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Free access to IVF

PUBLISHED: 16:40 28 April 2009 | UPDATED: 13:48 03 July 2010

COUPLES in Norfolk desperate for a child are being given new hope by the launch of a ground-breaking initiative that will provide free access to a comprehensive package of fertility treatment.

COUPLES in Norfolk desperate for a child are being given new hope by the launch of a ground-breaking initiative that will provide free access to a comprehensive package of fertility treatment.

From May 1, the NHS East of England will be the first region in the country to fund all eligible couples for up to six attempts at achieving a pregnancy with fertility treatment, thus removing the current IVF postcode lottery where couples in adjacent towns are offered widely differing services.

The initiative has been warmly welcomed by Mike Macnamee, Chief Executive of Bourn Hall Clinic which was established by IVF pioneers Patrick Steptoe and Robert Edwards.

“It was always the dream of Steptoe and Edwards when they established Bourn Hall as the world's first IVF clinic, that treatment would be available to all who needed it. We are delighted that the East of England is taking a lead in making IVF more widely accessible and creating a clearer and more consistent treatment pathway across the Primary Care Trusts.”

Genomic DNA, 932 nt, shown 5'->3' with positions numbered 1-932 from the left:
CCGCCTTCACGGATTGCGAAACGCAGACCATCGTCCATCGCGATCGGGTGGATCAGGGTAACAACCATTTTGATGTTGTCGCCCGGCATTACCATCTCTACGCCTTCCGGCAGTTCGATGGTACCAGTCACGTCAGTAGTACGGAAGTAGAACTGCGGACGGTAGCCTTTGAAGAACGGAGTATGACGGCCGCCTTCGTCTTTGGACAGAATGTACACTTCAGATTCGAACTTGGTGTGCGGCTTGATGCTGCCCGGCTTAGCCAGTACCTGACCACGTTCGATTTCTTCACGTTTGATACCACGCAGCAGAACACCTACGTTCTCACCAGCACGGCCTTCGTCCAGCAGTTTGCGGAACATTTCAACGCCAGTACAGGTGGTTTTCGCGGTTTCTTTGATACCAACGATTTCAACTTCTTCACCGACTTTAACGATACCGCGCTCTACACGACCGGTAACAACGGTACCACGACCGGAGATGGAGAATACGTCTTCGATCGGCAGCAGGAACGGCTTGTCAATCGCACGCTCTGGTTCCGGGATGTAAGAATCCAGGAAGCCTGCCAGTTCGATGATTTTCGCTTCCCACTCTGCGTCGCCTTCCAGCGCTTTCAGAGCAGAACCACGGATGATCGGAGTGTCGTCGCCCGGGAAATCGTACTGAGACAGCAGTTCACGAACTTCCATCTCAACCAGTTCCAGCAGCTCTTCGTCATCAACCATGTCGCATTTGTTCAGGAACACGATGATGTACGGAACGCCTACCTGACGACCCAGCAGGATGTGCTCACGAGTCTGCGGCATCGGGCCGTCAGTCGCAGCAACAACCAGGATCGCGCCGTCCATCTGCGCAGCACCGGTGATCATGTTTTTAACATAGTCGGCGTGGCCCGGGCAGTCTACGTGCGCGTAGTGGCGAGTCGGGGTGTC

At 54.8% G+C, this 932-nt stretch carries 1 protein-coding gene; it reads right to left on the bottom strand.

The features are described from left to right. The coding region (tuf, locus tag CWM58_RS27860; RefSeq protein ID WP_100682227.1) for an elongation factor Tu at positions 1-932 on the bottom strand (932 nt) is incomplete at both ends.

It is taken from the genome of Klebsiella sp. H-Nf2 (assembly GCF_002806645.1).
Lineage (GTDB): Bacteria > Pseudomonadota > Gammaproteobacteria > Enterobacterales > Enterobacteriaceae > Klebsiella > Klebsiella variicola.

To qualify for treatment couples must meet specific eligibility criteria. In particular women must be aged between 23 and 39 with no children from the current relationship.

Women must also be registered with a GP in one of the six counties in the East of England.

In the general population 70pc of couples will conceive naturally within 18 months of trying for a baby and 90pc after two years. The chance of natural conception can be improved through greater awareness of the woman's monthly cycle and by making lifestyle changes such as stopping smoking, improving diet and losing weight.

Couples that have already taken these measures and not conceived, or have a diagnosed cause of infertility, should see their GP to discuss the next steps.

GPs will refer couples with fertility issues to the James Paget University Hospital or the relevant hospital where checks such as hormone tests will be undertaken to try and identify the cause of infertility. The couple will then be able to have treatment at a specialist fertility clinic.

Mike Macnamee believes that simplifying the pathway (from GP, through hospital, to Bourn Hall) and clarifying the eligibility criteria will also reduce stress for patients.

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